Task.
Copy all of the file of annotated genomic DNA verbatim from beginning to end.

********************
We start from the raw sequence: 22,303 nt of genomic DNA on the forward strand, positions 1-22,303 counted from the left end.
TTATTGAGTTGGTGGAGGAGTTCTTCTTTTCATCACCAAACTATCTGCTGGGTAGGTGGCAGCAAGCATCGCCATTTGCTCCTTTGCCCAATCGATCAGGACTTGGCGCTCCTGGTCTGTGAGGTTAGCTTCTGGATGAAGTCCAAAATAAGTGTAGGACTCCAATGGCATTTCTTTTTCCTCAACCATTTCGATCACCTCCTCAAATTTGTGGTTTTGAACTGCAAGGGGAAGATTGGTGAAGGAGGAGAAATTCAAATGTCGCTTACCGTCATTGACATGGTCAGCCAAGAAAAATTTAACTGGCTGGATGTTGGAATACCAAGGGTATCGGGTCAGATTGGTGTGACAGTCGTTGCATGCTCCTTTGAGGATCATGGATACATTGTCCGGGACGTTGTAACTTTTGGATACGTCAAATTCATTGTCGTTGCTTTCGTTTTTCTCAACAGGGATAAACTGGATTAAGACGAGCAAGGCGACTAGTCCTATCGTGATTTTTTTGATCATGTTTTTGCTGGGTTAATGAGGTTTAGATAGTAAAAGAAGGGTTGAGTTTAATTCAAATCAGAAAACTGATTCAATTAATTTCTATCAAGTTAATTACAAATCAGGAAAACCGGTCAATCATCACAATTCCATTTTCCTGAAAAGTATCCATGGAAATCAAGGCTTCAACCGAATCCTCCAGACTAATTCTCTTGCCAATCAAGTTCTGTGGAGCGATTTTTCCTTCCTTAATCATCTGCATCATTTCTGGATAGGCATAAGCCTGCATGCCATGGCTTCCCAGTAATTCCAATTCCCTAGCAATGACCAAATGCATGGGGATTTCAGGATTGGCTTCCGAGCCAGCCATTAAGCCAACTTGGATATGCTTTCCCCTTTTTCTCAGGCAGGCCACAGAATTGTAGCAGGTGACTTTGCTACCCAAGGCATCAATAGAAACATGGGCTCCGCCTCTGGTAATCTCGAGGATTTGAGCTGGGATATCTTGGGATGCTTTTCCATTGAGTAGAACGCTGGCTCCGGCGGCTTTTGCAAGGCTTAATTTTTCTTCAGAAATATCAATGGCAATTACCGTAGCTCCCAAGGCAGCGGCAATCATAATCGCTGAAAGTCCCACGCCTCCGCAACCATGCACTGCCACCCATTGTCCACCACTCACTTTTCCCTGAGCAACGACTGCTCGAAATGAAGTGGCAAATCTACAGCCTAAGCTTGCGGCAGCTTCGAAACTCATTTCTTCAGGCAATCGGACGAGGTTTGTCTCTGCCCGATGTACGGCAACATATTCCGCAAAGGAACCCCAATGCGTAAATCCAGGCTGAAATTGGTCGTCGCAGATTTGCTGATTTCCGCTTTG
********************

We start from the raw sequence: 22,303 nt of genomic DNA on the forward strand, positions 1-22,303 counted from the left end.
TTATTGAGTTGGTGGAGGAGTTCTTCTTTTCATCACCAAACTATCTGCTGGGTAGGTGGCAGCAAGCATCGCCATTTGCTCCTTTGCCCAATCGATCAGGACTTGGCGCTCCTGGTCTGTGAGGTTAGCTTCTGGATGAAGTCCAAAATAAGTGTAGGACTCCAATGGCATTTCTTTTTCCTCAACCATTTCGATCACCTCCTCAAATTTGTGGTTTTGAACTGCAAGGGGAAGATTGGTGAAGGAGGAGAAATTCAAATGTCGCTTACCGTCATTGACATGGTCAGCCAAGAAAAATTTAACTGGCTGGATGTTGGAATACCAAGGGTATCGGGTCAGATTGGTGTGACAGTCGTTGCATGCTCCTTTGAGGATCATGGATACATTGTCCGGGACGTTGTAACTTTTGGATACGTCAAATTCATTGTCGTTGCTTTCGTTTTTCTCAACAGGGATAAACTGGATTAAGACGAGCAAGGCGACTAGTCCTATCGTGATTTTTTTGATCATGTTTTTGCTGGGTTAATGAGGTTTAGATAGTAAAAGAAGGGTTGAGTTTAATTCAAATCAGAAAACTGATTCAATTAATTTCTATCAAGTTAATTACAAATCAGGAAAACCGGTCAATCATCACAATTCCATTTTCCTGAAAAGTATCCATGGAAATCAAGGCTTCAACCGAATCCTCCAGACTAATTCTCTTGCCAATCAAGTTCTGTGGAGCGATTTTTCCTTCCTTAATCATCTGCATCATTTCTGGATAGGCATAAGCCTGCATGCCATGGCTTCCCAGTAATTCCAATTCCCTAGCAATGACCAAATGCATGGGGATTTCAGGATTGGCTTCCGAGCCAGCCATTAAGCCAACTTGGATATGCTTTCCCCTTTTTCTCAGGCAGGCCACAGAATTGTAGCAGGTGACTTTGCTACCCAAGGCATCAATAGAAACATGGGCTCCGCCTCTGGTAATCTCGAGGATTTGAGCTGGGATATCTTGGGATGCTTTTCCATTGAGTAGAACGCTGGCTCCGGCGGCTTTTGCAAGGCTTAATTTTTCTTCAGAAATATCAATGGCAATTACCGTAGCTCCCAAGGCAGCGGCAATCATAATCGCTGAAAGTCCCACGCCTCCGCAACCATGCACTGCCACCCATTGTCCACCACTCACTTTTCCCTGAGCAACGACTGCTCGAAATGAAGTGGCAAATCTACAGCCTAAGCTTGCGGCAGCTTCGAAACTCATTTCTTCAGGCAATCGGACGAGGTTTGTCTCTGCCCGATGTACGGCAACATATTCCGCAAAGGAACCCCAATGCGTAAATCCAGGCTGAAATTGGTCGTCGCAGATTTGCTGATTTCCGCTTTG